MWP and LIA in Yukon Territory: Peer Reviewed Paper

CO2 Science report on a paper in Quaternary Research 77: 355-367.

Bunbury, J. and Gajewski, K. 2012. Temperatures of the past 2000 years inferred from lake sediments, southwest Yukon Territory, Canada. Quaternary Research 77: 355-367. 


Lake sediments from four sites in the southwest Yukon Territory, Canada, provided paleotemperature records for the past 2000 yr. An alpine and a forest site from the southeastern portion of the study area, near Kluane Lake, and another alpine-forest pair of lakes from the Donjek River area located to the northwest yielded chironomid records that were used to provide quantitative estimates of mean July air temperature. Prior to AD 800, the southwest Yukon was relatively cool whereas after AD 800 temperatures were more variable, with warmer conditions between ~ AD 1100 and 1400, cooler conditions during the Little Ice Age (~ AD 1400 to 1850), and warming thereafter. These records compare well with other paleoclimate evidence from the region.

What was learned
The two researchers state that their chironomid-inferred temperature estimates from the two lakes "compare well with one another and also with other paleoclimate evidence from the region," noting that their data suggest "relatively warm conditions during medieval times, centered on AD 1200, followed by a cool Little Ice Age, and warming temperatures over the past 100 years." More specifically, we estimate from the graphical representations of their data that the Medieval Warm Period at both lake sites extended from about AD 1100 to 1350. And we estimate that the most recent (AD 1990) of their temperature determinations were about 0.8°C cooler than the peak warmth of the Medieval Warm Period at Jenny Lake and approximately 0.5°C cooler at Upper Fly Lake.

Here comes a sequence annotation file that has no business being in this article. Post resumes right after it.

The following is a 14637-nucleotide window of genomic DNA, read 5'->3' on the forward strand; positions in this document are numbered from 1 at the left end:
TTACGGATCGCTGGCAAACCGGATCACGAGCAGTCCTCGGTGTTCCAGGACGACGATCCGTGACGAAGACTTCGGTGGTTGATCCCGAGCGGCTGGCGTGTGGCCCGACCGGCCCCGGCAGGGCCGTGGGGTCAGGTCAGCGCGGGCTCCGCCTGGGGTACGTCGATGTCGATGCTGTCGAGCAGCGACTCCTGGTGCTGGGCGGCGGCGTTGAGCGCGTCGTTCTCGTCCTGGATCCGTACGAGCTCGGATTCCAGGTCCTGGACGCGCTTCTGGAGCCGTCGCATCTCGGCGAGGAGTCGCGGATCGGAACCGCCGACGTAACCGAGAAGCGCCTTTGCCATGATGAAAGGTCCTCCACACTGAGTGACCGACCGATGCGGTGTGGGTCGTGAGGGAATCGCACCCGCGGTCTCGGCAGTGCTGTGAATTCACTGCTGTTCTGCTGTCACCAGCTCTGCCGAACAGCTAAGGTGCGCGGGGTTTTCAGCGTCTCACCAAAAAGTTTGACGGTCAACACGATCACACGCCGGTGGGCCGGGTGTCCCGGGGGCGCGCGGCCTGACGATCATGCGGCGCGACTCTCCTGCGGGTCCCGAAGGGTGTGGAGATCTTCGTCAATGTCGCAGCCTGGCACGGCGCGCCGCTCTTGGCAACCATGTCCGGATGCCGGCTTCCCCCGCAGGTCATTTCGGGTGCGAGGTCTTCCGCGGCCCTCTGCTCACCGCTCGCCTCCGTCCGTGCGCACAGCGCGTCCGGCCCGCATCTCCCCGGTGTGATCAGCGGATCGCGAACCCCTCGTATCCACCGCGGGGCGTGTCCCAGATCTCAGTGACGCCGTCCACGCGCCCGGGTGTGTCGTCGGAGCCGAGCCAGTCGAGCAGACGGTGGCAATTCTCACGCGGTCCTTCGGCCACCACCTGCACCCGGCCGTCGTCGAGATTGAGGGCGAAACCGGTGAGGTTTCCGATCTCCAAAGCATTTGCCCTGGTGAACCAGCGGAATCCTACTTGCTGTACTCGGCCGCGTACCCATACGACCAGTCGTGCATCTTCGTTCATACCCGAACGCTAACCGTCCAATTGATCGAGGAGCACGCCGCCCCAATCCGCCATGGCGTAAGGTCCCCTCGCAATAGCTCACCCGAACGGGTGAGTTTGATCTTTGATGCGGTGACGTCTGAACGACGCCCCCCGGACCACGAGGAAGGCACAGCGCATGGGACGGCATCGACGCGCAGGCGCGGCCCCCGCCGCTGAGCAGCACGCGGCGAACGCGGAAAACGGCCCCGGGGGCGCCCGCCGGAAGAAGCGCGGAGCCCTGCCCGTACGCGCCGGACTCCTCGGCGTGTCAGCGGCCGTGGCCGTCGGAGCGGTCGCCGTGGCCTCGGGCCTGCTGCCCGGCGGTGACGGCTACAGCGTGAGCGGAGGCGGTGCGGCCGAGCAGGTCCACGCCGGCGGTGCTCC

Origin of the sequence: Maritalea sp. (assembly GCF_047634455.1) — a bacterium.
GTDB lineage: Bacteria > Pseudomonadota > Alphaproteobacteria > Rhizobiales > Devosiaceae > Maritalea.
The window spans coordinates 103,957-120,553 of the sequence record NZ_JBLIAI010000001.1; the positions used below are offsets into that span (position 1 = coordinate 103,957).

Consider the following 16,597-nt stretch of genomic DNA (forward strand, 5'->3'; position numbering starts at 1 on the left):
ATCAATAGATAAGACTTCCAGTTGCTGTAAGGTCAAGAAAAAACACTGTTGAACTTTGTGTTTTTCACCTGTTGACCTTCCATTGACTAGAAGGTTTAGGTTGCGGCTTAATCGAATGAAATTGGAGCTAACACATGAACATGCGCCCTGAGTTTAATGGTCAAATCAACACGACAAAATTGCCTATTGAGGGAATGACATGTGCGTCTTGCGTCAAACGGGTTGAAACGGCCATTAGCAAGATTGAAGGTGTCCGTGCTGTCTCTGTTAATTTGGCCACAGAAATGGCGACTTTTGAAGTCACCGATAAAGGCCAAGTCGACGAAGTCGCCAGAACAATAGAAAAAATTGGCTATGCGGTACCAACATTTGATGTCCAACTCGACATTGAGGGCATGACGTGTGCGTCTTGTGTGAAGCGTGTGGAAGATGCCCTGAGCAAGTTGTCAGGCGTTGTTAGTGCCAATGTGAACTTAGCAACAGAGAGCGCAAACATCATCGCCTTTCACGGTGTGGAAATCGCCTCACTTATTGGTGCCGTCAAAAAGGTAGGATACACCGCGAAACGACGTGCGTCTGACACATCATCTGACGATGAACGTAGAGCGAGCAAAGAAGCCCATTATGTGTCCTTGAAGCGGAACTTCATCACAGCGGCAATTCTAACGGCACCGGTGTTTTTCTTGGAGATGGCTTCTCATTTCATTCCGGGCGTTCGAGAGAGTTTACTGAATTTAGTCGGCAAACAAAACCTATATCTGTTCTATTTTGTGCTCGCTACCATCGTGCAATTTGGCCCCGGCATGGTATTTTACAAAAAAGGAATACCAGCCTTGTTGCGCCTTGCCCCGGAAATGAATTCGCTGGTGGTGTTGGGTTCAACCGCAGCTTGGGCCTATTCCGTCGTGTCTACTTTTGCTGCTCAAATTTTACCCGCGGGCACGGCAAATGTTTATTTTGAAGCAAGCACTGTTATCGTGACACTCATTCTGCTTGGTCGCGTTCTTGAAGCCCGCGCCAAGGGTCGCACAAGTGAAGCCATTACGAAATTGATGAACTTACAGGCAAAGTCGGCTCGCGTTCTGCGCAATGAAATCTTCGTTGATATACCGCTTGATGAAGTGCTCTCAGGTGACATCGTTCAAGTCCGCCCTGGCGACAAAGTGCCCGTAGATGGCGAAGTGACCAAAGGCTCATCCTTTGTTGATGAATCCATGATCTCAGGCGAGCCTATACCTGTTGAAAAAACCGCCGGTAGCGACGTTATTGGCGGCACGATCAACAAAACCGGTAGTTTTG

What it means
These results now join the many other similar results, from all around the world, which we have archived in the databases of our Medieval Warm Period Project, where it can be seen that the Medieval Warm Period was not only a global phenomenon, but that its peak warmth was very likely greater than that of the Current Warm Period: see here and here.